UNAIDS Namibia in collaboration with the Namibian National Association of the Deaf (NNAD) and National Federation of People with Disabilities in Namibia (NFPDN) with the support of UNICEF and UNFPA recently facilitated a two-day workshop on HIV and Sexual and Reproductive Health and Rights (SRHR) in Windhoek, as part of the 2gether4SRHR initiative. The workshop provided a safe platform for adolescents to interact and share key issues, successes and challenges that they face, for enhanced programming to address gaps in the HIV response, and to strengthen linkages between adolescents with disabilities and other adolescents, including those living with and affected by HIV to strengthen inclusion and partnerships. The COVID-19 pandemic severely disrupted access to life-saving sexual and reproductive and other health services for adolescents, especially those with disabilities and those living and affected by with HIV. The COVID-19 pandemic severely disrupted access to life-saving sexual and reproductive and other health services for adolescents, especially those with disabilities and those living and affected by with HIV. In her opening remarks, Dr Alti Zwandor, UNAIDS Namibia Country Director, encouraged participants to actively contribute during the workshop and continue engaging in programmes for and with youth and adolescents to end inequalities. “I hope that your views, suggestions, and recommendations from this workshop will inform the outcome document that will be developed to provide guidance on gender-transformative and human rights-based interventions for adolescents with disabilities in Namibia." " I therefore urge you to be as free, open, and frank as possible,” said Dr Zwandor. Among other challenges, the lack of sign language interpreters and skills is a big concern in Namibia as interpreters are usually fully booked when needed by the hearing-impaired community. This was also highlighted by the Namibia Planned Parenthooh Association (NAPPA), a youth friendly service provider for sexual and reproductive health (SRH) care and support. This continues to limit access to health and other social and essential services, leaving people with disabilities behind. “We often get discouraged to seek services from health facilities as there are no sign language interpreters to communicate our needs to healthcare workers and information hardly reaches us," said Martha, an adolescent with hearing impairment. Participants emphasized the need for the inclusion of adolescents with disabilities in the HIV and COVID-19 responses to ensure that people with disabilities access quality and equitable health services. UNAIDS has long advocated for a three-track approach to advance the inclusion of people with disabilities in the HIV response, being: Disability-specific activities and mainstreaming disability across all aspects of HIV responses. Participation and active involvement of people with disabilities in all programme elements. Disability-inclusive policies, programmes and implementation strategies that ensure appropriate funding and resources. UNAIDS Namibia calls for all partners to use the social model, which acknowledges that the current inequalities are not due to peoples’ disability or vulnerability, but the inability of society to eliminate barriers challenging persons with disabilities. This will ensure inclusive development and programming for adolescents and youth so that they benefit from available services, and that the social and structural barriers that prevent young people from accessing HIV services are removed. Speaking on behalf of the NFPDN, Mr. Orben Muluti calls for communities to start practicing equity and not equality. “Equity will help us move to a better world, where all societal systems recognize the issues of people with disabilities and work collectively with them to mainstream disability in all aspects of life.” said Muluti. In closing, the NNAD Director, Mr Paul Nanyeni highlighted the limited communication modalities for people with disabilities and emphasised the need to strengthen joint advocacy for the inclusion of sign language as an official language in Namibia. The workshop was facilitated by various partners including AfriYAN Namibia, Regain Trust, NAPPA, Youth Empowerment Group (YEG), UNFPA, UNICEF and UNAIDS. The outcome document will be shared with all stakeholders for accelerated action for HIV and SRHR programming for adolescents with disabilities.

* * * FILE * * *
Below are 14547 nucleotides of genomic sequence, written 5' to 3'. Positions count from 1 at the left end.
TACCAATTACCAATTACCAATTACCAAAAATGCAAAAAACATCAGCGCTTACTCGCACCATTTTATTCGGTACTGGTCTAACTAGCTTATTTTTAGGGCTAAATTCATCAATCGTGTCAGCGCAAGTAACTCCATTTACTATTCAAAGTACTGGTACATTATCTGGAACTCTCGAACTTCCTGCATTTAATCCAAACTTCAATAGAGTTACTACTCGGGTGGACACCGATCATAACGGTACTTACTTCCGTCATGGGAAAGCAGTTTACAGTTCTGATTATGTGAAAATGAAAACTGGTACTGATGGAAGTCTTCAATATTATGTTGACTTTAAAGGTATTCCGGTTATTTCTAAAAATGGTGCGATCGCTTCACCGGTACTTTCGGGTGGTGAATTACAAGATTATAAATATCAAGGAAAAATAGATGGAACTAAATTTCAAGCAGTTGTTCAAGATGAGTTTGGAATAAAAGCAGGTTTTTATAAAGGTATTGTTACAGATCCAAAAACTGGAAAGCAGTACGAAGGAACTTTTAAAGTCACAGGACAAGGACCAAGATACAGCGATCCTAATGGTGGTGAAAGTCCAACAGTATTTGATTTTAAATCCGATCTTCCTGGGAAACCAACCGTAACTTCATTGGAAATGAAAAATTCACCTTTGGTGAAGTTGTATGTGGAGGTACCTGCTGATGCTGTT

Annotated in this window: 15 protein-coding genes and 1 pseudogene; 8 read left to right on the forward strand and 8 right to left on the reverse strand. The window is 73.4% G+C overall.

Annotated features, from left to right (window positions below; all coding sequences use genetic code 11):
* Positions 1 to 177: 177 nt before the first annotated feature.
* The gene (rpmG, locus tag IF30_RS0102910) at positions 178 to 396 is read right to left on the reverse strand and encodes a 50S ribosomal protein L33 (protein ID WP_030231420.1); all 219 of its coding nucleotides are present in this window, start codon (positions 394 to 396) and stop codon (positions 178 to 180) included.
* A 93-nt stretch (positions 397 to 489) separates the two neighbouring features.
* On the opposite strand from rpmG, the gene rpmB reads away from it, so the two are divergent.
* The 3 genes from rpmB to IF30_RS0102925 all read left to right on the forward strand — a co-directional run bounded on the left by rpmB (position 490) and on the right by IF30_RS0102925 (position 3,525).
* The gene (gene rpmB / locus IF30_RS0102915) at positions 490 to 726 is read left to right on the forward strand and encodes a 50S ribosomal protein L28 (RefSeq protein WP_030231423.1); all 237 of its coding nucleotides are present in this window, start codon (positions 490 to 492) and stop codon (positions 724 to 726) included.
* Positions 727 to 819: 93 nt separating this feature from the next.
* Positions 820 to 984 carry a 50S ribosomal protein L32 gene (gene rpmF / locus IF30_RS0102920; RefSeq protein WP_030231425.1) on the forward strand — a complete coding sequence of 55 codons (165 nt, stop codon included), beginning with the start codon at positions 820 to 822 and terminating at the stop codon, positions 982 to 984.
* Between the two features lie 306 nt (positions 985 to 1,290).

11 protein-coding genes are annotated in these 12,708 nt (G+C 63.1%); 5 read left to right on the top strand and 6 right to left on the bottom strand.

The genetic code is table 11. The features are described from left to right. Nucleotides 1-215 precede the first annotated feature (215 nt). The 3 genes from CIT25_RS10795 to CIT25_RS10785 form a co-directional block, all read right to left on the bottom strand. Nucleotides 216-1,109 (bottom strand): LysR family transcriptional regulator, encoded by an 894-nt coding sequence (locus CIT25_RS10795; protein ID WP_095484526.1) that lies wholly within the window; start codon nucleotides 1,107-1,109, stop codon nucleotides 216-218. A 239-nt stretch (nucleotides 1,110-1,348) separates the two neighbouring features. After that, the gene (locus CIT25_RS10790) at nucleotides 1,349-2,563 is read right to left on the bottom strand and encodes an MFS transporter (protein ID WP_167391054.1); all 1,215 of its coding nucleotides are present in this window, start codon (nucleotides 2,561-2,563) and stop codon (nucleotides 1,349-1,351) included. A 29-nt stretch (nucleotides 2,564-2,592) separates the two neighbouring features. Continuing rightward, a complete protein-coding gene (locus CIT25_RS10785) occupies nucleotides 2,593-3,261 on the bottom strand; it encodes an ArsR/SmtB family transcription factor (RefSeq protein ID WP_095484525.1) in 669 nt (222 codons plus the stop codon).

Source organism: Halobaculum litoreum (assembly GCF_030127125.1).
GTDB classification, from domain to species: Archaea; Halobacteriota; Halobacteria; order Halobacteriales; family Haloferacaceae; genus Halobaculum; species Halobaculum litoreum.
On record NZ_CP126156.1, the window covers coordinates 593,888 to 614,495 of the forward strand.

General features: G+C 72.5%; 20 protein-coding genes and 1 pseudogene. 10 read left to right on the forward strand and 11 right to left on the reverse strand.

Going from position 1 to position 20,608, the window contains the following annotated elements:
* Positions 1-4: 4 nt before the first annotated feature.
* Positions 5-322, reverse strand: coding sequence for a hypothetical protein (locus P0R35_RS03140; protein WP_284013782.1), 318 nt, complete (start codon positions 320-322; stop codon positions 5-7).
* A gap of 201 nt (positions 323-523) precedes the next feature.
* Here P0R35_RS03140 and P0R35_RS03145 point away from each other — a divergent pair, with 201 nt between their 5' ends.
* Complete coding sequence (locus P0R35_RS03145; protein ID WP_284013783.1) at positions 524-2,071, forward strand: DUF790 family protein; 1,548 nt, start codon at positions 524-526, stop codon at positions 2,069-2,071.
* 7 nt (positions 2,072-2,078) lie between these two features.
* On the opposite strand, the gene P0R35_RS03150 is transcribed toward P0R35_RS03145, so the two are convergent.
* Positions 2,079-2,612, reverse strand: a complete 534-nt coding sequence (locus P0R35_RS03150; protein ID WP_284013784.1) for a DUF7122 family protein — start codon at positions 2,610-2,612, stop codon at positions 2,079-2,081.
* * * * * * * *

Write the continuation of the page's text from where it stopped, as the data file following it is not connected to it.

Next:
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03 December 2022
International Day of Persons with Disabilities Marks 29 Years of Disability Advocacy